They met at university in Santa Cruz, CA, in the 1990s. Following the adventures and misadventures of Anna Fury, Kate Smirnoff, and George Leoni through the more than twenty years following their beginnings was a little bit like a rollercoaster ride, and the author’s narrative style adds to this sensation. The journey jogs from Santa Cruz, to St. Louis, to Boston…and to many points in between.

How to Start a Fire veers back and forth in time and place, almost raucously, resembling the lives they led. Sometimes it was challenging to remember what had happened in previous visits to each time period, as the story would pick up again a decade or two later, and not in any sequential way.

But then I lost myself in trying to learn all I could about each of these fascinating characters, watching with horror sometimes, as each seemed to be her own worst enemy.

Anna’s brilliance in her premed years and in her brief time as a doctor was overshadowed by her addictions. In some ways, her blackouts seemed to be a way to distance herself from her own behavior. What was she trying to escape?

Kate’s inertia, compounded by the way she ran away from her problems emotionally, was a precursor for a different kind of running away. What hid beneath Kate’s unique quest through the heartlands?

George was fascinating in her physical impressiveness and her outdoorsy way…and unfortunate in her choices of men. How did the events in her life lead to these choices?

An array of assorted secondary characters fill in as backdrop to the primary ones…and add depth to them. Due to the jumping around between time periods, we very slowly grow to see the whole picture. Throughout, we witness how friendships are tested, and we also see that what remains is often enough to sustain them. Themes of fire, how it is created, the damage it can do, and the metaphorical essence of it remind us of how nothing is ever just one thing or with just one meaning, and in its various forms, it can still provide warmth and hope. A sometimes frustrating tale, due to the leaps and jumps, I still could not stop reading it. 4 stars.


91hu3hzm1PLThis epic saga of an Irish Catholic family commences in Queens in 1941, with Eileen Tumulty, the MC, whose story begins when she is about nine years of age. Through her eyes, we see the effect her father has on her, with his stories, his drinking, and his larger-than-life essence.

Her remote mother, also a heavy drinker, stops drinking at one point, but life does not seem better for her.

Even at this early age, we see Eileen’s yearning for a rich tapestry of love, family, and beautiful settings. She has her eye on bigger and better things.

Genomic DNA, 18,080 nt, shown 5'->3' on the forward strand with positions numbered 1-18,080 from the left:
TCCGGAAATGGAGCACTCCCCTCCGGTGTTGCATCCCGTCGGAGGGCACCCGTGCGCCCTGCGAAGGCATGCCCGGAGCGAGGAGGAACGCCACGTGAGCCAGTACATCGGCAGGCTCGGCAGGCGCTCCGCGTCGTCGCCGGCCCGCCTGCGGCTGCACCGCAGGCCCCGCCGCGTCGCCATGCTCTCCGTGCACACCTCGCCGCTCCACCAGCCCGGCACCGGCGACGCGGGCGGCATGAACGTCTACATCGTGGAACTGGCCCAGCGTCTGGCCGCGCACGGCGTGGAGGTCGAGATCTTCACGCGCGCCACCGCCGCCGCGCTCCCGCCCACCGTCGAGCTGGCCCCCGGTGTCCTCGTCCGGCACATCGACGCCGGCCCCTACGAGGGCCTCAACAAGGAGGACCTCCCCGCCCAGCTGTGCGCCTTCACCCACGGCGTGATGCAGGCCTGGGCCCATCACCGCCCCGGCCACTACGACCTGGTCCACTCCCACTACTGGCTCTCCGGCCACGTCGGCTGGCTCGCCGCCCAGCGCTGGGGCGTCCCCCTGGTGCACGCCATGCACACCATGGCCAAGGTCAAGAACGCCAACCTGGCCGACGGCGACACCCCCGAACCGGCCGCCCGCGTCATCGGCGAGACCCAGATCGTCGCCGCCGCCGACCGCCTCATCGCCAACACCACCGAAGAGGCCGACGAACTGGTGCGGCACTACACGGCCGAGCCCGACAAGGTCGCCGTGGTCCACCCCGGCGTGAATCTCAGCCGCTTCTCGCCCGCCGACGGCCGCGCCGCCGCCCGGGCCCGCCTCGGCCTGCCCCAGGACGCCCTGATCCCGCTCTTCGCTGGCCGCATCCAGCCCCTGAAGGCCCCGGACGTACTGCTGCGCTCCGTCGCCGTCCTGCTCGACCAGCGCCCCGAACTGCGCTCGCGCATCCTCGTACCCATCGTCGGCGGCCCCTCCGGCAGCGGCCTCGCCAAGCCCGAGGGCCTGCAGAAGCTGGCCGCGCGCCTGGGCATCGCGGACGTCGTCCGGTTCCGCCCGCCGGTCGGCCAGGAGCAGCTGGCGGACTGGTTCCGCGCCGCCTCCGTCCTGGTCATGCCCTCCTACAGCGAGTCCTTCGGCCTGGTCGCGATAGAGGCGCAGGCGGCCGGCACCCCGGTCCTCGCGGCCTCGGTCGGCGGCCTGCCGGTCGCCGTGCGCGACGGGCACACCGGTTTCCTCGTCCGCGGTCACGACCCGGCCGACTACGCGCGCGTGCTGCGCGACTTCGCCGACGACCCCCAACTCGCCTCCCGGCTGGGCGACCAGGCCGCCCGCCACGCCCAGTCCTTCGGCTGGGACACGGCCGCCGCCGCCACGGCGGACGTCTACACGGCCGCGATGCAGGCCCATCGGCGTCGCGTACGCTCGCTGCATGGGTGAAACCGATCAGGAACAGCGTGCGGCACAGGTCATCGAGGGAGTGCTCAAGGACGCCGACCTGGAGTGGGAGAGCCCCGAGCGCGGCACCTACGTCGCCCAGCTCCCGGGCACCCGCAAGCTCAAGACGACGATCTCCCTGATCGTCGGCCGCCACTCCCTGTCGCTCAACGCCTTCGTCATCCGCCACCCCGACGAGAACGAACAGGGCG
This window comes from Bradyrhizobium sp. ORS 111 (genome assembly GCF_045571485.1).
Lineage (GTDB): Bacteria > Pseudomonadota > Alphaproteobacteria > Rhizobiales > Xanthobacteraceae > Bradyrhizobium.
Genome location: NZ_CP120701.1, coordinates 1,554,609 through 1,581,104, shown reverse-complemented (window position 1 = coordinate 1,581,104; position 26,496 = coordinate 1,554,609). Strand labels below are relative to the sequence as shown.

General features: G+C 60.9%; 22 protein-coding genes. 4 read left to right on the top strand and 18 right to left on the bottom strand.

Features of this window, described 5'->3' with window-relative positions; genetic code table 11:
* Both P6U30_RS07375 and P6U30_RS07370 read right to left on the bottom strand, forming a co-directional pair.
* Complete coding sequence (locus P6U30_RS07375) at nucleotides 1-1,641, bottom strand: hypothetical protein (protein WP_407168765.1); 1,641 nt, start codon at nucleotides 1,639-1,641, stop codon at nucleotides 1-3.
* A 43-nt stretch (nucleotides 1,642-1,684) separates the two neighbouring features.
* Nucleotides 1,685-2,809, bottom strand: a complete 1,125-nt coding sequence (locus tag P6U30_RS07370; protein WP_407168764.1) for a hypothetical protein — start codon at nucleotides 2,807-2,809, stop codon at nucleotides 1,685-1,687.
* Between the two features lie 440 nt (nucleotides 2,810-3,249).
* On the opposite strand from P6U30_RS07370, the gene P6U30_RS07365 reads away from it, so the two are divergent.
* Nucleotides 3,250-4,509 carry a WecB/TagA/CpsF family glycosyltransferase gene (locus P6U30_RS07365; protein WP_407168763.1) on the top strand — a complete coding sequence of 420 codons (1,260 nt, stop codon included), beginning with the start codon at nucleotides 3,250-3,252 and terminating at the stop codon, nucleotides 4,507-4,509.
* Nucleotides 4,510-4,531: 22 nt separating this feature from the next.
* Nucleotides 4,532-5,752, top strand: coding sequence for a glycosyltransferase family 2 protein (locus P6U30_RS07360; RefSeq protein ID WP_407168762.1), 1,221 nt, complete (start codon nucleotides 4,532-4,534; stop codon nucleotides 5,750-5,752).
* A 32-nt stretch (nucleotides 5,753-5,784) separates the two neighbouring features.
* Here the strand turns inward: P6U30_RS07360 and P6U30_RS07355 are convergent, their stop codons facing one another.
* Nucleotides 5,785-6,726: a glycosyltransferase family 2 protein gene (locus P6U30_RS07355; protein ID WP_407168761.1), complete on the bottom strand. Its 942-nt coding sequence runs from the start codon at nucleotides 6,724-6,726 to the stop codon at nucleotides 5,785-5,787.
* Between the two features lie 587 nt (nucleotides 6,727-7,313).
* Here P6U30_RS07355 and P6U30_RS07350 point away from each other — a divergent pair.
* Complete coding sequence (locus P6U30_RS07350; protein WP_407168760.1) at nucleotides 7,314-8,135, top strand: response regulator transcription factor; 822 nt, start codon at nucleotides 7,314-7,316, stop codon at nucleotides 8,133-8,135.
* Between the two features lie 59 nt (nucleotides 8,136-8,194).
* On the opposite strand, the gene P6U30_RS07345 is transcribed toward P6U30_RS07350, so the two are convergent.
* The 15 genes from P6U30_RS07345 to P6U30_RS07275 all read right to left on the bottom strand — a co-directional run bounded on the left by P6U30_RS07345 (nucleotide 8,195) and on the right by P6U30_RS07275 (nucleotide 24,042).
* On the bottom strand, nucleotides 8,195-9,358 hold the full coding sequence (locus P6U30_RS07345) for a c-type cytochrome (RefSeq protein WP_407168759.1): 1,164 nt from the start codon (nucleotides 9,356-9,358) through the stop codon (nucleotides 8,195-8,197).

So when she meets Ed Leary in her college years, when she is studying nursing, there is a pull. Something about him that feels like home.

But as they begin their journey, and even after their son is born, we see the chasms growing between them, as what they each want seems to differ more and more with time.

Ed’s quirks seem more and more irritating to Eileen, as she realizes, finally, how much they have grown apart. And perhaps they never wanted the same things and she only saw what she wanted to see. Eileen’s longing for what she envisions for them—the house, the neighborhood, and the life—drives her to take actions.

But will the changes they make contribute to other, more drastic upheavals in their lives? What lies beneath Ed’s behavior, and what will Eileen have to do to bring about the serenity she craves?

The tragedies, sadness, and poignant moments that linger over the rest of We Are Not Ourselves: A Novel kept me going, wondering and even hoping that there would be some miraculous resolution to the changes in their lives. What was great to see was Eileen’s strength, in the face of life’s unexpected reversals. Ed’s traits that seemed annoying earlier in the story are now seen for what they were, a harbinger of what was to come.

Connell, the son, was difficult to pin down, for me. In his youth, he seemed on the brink of choices that could derail his life, but then, almost magically, he seemed to turn things around. What I did not like about him was his inability to see things from his parents’ perspective, and his obliviousness to any needs but his own. But time itself corrects this, and in the end, we see a new and improved version of him, ready to confront his legacy and carve out his own.

A compelling story that touches on issues with which families struggle, even without the tragedies. How marriages are often entered into without thought to how the individuals will manage when the early love no longer sustains them. And then we see that the commitment and the early bonds step in to spotlight the deeper and lasting foundation. Beautiful prose that created wonderful images of a family, a life, and the legacies left behind. 5.0 stars.